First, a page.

The history of pathology informatics: A global perspective
Seung Park, Anil V. Parwani, Raymond D. Aller, Lech Banach, Michael J. Becich, Stephan Borkenfeld, Alexis B. Carter, Bruce A. Friedman, Marcial Garcia Rojo, Andrew Georgiou, Gian Kayser, Klaus Kayser, Michael Legg, Christopher Naugler, Takashi Sawai, Hal Weiner, Dennis Winsten, and Liron Pantanowitz
Abstract: Pathology informatics has evolved to varying levels around the world. The history of pathology informatics in different countries is a tale with many dimensions. At first glance, it is the familiar story of individuals solving problems that arise in their clinical practice to enhance efficiency, better manage (e.g., digitize) laboratory information, as well as exploit emerging information technologies. Under the surface, however, lie powerful resource, regulatory, and societal forces that helped shape our discipline into what it is today. In this monograph, for the first time in the history of our discipline, we collectively perform a global review of the field of pathology informatics. In doing so, we illustrate how general far-reaching trends such as the advent of computers, the Internet and digital imaging have affected pathology informatics in the world at large. Major drivers in the field included the need for pathologists to comply with national standards for health information technology and telepathology applications to meet the scarcity of pathology services and trained people in certain countries. Following trials by a multitude of investigators, not all of them successful, it is apparent that innovation alone did not assure the success of many informatics tools and solutions. Common, ongoing barriers to the widespread adoption of informatics devices include poor information technology infrastructure in undeveloped areas, the cost of technology, and regulatory issues. This review offers a deeper understanding of how pathology informatics historically developed and provides insights into what the promising future might hold.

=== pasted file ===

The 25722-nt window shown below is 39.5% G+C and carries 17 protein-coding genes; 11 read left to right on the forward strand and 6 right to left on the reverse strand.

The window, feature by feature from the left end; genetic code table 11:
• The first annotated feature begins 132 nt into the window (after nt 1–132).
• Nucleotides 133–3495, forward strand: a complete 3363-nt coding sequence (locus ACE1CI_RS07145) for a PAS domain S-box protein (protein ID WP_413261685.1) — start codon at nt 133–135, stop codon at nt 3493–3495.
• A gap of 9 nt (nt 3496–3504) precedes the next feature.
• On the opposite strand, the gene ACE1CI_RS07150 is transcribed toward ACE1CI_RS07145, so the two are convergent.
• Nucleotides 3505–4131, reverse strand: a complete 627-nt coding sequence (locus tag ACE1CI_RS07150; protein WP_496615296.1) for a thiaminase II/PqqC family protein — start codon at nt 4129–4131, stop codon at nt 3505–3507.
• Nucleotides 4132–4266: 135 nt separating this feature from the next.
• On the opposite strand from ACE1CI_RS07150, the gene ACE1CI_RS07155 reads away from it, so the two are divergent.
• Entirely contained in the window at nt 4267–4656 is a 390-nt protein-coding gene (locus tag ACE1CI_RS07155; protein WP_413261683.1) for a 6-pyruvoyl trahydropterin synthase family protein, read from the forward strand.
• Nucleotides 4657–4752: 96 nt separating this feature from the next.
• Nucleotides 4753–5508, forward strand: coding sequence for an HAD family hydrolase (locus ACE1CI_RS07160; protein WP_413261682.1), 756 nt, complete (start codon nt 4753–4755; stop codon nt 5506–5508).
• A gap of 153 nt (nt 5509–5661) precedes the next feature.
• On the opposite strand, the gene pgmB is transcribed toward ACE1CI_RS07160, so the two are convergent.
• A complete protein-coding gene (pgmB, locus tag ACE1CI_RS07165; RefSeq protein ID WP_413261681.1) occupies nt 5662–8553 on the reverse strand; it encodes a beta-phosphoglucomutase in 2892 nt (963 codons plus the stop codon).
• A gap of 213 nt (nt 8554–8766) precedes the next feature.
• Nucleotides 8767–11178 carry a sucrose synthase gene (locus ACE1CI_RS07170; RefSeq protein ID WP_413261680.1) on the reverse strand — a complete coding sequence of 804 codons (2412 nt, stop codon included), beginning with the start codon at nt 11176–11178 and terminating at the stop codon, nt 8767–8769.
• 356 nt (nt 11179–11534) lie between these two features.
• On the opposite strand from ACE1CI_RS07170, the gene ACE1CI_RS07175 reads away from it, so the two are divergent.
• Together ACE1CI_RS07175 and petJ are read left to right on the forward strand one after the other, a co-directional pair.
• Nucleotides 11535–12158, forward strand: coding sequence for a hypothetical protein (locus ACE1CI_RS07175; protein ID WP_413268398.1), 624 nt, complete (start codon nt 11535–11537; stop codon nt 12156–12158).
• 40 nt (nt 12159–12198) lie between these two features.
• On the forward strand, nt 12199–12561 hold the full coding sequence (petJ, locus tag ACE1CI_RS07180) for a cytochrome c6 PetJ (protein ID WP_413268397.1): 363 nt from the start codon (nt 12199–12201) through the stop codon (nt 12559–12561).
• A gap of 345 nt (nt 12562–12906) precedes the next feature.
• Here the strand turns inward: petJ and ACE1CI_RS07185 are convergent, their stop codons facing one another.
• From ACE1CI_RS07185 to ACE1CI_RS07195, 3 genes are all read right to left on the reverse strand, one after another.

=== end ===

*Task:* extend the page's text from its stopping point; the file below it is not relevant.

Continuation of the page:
J Pathol Inform. 2013; 4: 7. May 30, 2013. doi: 10.4103/2153-3539.112689